Tropical Storm Barry
Tropical Storm Barry is just off the Gulf Coast and gaining power.
We're wrapping up our live coverage, but here's what you need to know about the storm:
- How strong is the storm? Barry was churning Friday in the Gulf of Mexico, with maximum sustained winds of 65 mph, according to the National Hurricane Center's advisory at 5 p.m. ET. Barry is expected to grow into a hurricane by the time it makes landfall, the hurricane center said. It will likely be a Category 1 storm.
- When and where will it make landfall? After the wind and rain picks up Friday and evening across south Louisiana, landfall is expected between late Saturday morning and midday, somewhere along the state's central coast. The worst conditions for south Louisiana and New Orleans will kick in Saturday and last into Sunday. Barry will then move inland to the Lower Mississippi Valley, when it should begin to weaken, the hurricane center said.
- What are the risks? While wind is a huge threat in tropical systems, the dangers here are posed by heavy rainfall, storm surge and flooding, authorities have emphasized.
You can follow the latest updates on Saturday here.
A new photo shows water washing over a highway in Golden Meadow, Louisiana, after it was closed off to traffic.
The highway was closed earlier today ahead of Tropical Storm Barry, according to Lafourche Parish spokesperson Caroline Eschette.
The photo shows Lafourche Parish Sheriff’s deputies standing in front of the washed out road.
Southwest Airlines has canceled all flights from New Orleans airport Saturday.
They plan to resume service on Sunday, the Louis Armstrong New Orleans International Airport tweeted.
New Orleans Mayor LaToya Cantrell said Friday it’s “absolutely” the best option for residents to shelter in place as Tropical Storm Barry continues to strengthen.
“The best option is for our people to shelter in place so that we protect their lives,” Cantrell told CNN.
In making the decision whether to call for an evacuation, Cantrell said, “Time was not on our side.”
New Orleans issued a voluntary evacuation notice Friday afternoon for anyone living outside the city’s levee system — a shift from earlier in the day, when no voluntary evacuation warning had been issued.
Cantrell tweeted that the flood protection authority planned to close the Highway 90 floodgate at 6 p.m. local time (7 p.m. ET).
"Due to the closure and anticipated high water on the roadways, public safety personnel will be unable to respond to calls for service," she tweeted.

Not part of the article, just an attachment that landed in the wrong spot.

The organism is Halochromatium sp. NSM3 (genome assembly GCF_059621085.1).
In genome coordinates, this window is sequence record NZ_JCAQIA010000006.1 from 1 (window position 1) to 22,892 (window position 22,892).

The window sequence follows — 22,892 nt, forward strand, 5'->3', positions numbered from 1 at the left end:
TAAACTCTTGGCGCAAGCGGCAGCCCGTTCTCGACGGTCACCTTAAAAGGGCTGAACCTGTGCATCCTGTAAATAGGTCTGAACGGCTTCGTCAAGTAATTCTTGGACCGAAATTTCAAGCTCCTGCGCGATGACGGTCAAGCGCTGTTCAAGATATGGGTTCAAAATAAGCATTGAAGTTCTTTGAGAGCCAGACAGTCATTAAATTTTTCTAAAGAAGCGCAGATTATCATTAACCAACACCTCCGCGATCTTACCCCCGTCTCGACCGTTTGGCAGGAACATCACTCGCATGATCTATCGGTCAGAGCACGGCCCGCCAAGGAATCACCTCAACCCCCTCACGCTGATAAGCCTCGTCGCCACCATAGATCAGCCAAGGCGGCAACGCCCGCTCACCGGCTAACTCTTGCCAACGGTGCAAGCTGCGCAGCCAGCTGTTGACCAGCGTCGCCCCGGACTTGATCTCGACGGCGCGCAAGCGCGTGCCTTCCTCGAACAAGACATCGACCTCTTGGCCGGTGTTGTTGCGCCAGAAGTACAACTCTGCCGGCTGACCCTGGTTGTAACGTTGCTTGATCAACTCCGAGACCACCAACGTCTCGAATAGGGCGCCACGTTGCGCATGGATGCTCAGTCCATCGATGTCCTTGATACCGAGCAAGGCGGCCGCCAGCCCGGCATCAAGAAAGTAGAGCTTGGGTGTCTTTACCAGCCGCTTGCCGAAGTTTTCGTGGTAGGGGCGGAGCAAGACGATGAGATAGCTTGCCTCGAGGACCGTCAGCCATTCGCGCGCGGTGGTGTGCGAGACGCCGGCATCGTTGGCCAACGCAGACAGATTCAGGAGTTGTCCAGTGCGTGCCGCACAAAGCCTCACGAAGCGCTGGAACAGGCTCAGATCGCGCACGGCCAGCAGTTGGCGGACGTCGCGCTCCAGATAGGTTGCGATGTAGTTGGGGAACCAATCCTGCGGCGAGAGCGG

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The Department of Health and Human Services has declared a public health emergency in Louisiana in preparation for the impact from Tropical Storm Barry.
HHS has also staged around 100 public health officials along with supplies in the region.
“We are fully prepared to support communities that need our help due to the storm,” Health and Human Services Secretary Alex Azar said in a statement Friday. “We are working closely with state health and emergency management officials to anticipate the communities’ healthcare needs and be ready to meet them.”
The Regional Transit Authority in New Orleans will suspend services tonight ahead of the storm.
Services will be suspended starting 8 p.m. local time (9 p.m. ET) as part of an order to shelter in place, which will also start at the same time, the RTA tweeted.
Louisiana Sen. John Kennedy on Friday said that while Tropical Storm Barry will be a “serious storm,” the people in his home state are “as ready as we can be” to handle the extreme weather coming.
The Republican lawmaker said Louisiana’s emergency procedures are underway and "federal resources are here."
“That doesn’t mean that this is going to be a cake walk, or this is the big rock candy mountain here," Kennedy said.
He said his biggest concern is the heavy rain.
"Water is our concern. No. 1, you get 10 to 20 inches of rain — you're gonna flood even if you're on Pikes Peak. We also were concerned about the levees overtopping," the senator said.
Kennedy continued: "I've been through a lot of these. Every storm is different, but they have two things in common: they make you realize that the power of nature can humble the power of human beings anytime it wants to and the other thing I always learn is if you are not scared, you're either a fool or a liar."
Kennedy was Louisiana's state treasurer when Hurricane Katrina hit, the senator said. He said the state is “infinitely better prepared” to endure Barry than it was to take on Katrina.
“[Katrina] was a dumpster fire at all levels — federal, state and local,” Kennedy said. “We had nowhere to go but up.”
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